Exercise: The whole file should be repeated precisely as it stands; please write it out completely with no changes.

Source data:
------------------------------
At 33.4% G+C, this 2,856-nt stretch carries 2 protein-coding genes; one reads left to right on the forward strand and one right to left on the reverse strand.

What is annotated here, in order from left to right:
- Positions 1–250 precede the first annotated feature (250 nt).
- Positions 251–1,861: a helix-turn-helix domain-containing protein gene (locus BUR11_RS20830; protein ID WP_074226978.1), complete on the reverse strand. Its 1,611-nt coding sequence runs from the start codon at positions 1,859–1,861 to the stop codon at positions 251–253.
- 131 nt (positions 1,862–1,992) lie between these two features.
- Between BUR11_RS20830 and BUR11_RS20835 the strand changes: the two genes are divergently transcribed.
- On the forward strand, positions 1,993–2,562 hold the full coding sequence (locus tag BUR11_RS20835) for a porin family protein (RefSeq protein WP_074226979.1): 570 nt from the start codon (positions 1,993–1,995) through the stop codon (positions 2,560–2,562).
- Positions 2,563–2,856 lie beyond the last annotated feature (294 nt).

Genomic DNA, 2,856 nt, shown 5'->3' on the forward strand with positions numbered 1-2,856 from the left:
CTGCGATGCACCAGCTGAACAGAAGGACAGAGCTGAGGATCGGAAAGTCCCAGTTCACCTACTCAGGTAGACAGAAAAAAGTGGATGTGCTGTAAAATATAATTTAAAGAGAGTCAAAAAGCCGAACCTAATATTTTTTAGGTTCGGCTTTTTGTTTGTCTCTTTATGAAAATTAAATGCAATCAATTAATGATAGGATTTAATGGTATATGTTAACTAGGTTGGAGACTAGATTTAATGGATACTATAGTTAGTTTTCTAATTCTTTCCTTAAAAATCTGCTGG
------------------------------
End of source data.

At 33.4% G+C, this 2,856-nt stretch carries 2 protein-coding genes; one reads left to right on the forward strand and one right to left on the reverse strand.

What is annotated here, in order from left to right:
- Positions 1–250 precede the first annotated feature (250 nt).
- Positions 251–1,861: a helix-turn-helix domain-containing protein gene (locus BUR11_RS20830; protein ID WP_074226978.1), complete on the reverse strand. Its 1,611-nt coding sequence runs from the start codon at positions 1,859–1,861 to the stop codon at positions 251–253.
- 131 nt (positions 1,862–1,992) lie between these two features.
- Between BUR11_RS20830 and BUR11_RS20835 the strand changes: the two genes are divergently transcribed.
- On the forward strand, positions 1,993–2,562 hold the full coding sequence (locus tag BUR11_RS20835) for a porin family protein (RefSeq protein WP_074226979.1): 570 nt from the start codon (positions 1,993–1,995) through the stop codon (positions 2,560–2,562).
- Positions 2,563–2,856 lie beyond the last annotated feature (294 nt).

Genomic DNA, 2,856 nt, shown 5'->3' on the forward strand with positions numbered 1-2,856 from the left:
CTGCGATGCACCAGCTGAACAGAAGGACAGAGCTGAGGATCGGAAAGTCCCAGTTCACCTACTCAGGTAGACAGAAAAAAGTGGATGTGCTGTAAAATATAATTTAAAGAGAGTCAAAAAGCCGAACCTAATATTTTTTAGGTTCGGCTTTTTGTTTGTCTCTTTATGAAAATTAAATGCAATCAATTAATGATAGGATTTAATGGTATATGTTAACTAGGTTGGAGACTAGATTTAATGGATACTATAGTTAGTTTTCTAATTCTTTCCTTAAAAATCTGCTGG